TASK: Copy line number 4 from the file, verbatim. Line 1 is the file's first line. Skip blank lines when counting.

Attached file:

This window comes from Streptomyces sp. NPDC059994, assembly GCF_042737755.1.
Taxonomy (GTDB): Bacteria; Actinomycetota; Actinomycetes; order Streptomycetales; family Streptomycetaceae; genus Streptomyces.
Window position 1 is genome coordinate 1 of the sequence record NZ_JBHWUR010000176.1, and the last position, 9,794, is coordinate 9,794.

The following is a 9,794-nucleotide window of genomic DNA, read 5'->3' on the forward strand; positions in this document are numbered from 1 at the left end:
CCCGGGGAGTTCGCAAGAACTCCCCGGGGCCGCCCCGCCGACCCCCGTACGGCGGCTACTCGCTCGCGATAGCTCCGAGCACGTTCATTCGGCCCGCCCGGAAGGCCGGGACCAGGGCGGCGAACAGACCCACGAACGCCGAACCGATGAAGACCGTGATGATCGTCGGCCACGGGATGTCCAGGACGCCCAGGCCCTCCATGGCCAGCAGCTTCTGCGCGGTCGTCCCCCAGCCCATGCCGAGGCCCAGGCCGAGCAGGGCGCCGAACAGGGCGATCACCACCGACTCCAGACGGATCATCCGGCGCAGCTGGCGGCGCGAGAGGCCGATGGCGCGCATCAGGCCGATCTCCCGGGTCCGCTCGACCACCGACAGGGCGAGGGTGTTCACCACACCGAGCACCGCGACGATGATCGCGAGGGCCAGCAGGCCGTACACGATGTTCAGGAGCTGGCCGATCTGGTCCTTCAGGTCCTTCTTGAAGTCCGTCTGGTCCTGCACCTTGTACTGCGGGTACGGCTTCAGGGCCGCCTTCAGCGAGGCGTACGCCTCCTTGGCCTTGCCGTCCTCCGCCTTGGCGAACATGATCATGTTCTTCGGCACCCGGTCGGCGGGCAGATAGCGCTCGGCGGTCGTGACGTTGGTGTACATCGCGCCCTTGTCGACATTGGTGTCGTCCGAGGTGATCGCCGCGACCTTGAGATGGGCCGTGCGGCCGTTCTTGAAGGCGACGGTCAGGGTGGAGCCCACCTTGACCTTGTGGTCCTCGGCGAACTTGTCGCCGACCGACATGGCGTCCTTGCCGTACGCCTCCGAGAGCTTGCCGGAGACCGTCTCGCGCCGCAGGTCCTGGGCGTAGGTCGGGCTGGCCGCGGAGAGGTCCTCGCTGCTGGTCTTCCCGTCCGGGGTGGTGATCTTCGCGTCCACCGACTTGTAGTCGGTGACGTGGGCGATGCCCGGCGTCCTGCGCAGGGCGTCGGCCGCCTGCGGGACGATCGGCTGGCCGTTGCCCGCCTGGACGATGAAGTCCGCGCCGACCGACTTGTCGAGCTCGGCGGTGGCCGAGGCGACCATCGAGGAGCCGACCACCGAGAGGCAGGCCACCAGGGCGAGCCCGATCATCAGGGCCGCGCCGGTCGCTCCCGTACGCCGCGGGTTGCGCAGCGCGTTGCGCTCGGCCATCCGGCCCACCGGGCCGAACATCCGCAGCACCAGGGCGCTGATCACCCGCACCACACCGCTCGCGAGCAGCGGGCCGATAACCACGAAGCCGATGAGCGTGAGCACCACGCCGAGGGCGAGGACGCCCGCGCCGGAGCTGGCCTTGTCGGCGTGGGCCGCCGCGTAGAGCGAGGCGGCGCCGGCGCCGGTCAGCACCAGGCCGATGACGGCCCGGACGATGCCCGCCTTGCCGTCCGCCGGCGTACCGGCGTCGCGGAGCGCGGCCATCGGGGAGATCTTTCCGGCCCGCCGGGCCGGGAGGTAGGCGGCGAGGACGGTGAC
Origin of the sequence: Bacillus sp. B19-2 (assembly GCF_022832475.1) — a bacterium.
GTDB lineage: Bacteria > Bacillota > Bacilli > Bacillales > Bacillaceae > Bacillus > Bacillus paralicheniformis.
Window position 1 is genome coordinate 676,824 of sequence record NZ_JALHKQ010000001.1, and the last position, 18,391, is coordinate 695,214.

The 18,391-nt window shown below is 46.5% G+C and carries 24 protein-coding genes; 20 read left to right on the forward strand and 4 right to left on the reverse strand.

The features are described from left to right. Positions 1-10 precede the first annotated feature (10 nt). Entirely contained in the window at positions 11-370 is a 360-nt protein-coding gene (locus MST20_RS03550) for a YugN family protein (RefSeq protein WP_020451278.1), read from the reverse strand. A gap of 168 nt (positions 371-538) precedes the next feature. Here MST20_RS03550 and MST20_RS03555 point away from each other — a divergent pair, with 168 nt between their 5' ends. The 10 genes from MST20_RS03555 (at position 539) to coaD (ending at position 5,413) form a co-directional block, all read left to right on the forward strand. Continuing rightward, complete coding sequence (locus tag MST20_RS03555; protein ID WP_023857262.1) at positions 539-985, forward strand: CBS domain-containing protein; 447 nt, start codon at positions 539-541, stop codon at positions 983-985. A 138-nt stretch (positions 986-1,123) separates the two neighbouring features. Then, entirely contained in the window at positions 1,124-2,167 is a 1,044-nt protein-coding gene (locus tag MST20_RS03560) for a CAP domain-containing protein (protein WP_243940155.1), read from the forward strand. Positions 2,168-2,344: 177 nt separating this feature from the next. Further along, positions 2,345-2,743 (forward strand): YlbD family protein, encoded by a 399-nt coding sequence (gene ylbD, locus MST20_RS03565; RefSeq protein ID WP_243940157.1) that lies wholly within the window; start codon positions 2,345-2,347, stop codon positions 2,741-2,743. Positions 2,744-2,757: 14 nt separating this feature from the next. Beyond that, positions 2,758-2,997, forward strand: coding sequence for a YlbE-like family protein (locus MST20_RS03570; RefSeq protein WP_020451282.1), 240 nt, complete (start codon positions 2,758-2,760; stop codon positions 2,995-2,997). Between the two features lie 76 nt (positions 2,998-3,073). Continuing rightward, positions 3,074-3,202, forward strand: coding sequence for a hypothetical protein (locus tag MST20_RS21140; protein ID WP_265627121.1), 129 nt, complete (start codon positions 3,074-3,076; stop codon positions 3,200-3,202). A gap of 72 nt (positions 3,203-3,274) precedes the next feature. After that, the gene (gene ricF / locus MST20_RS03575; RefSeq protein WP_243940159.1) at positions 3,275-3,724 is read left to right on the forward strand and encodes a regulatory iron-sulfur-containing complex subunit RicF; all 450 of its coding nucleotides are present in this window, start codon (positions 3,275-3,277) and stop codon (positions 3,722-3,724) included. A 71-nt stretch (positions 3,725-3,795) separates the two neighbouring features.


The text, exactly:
The following is a 9,794-nucleotide window of genomic DNA, read 5'->3' on the forward strand; positions in this document are numbered from 1 at the left end: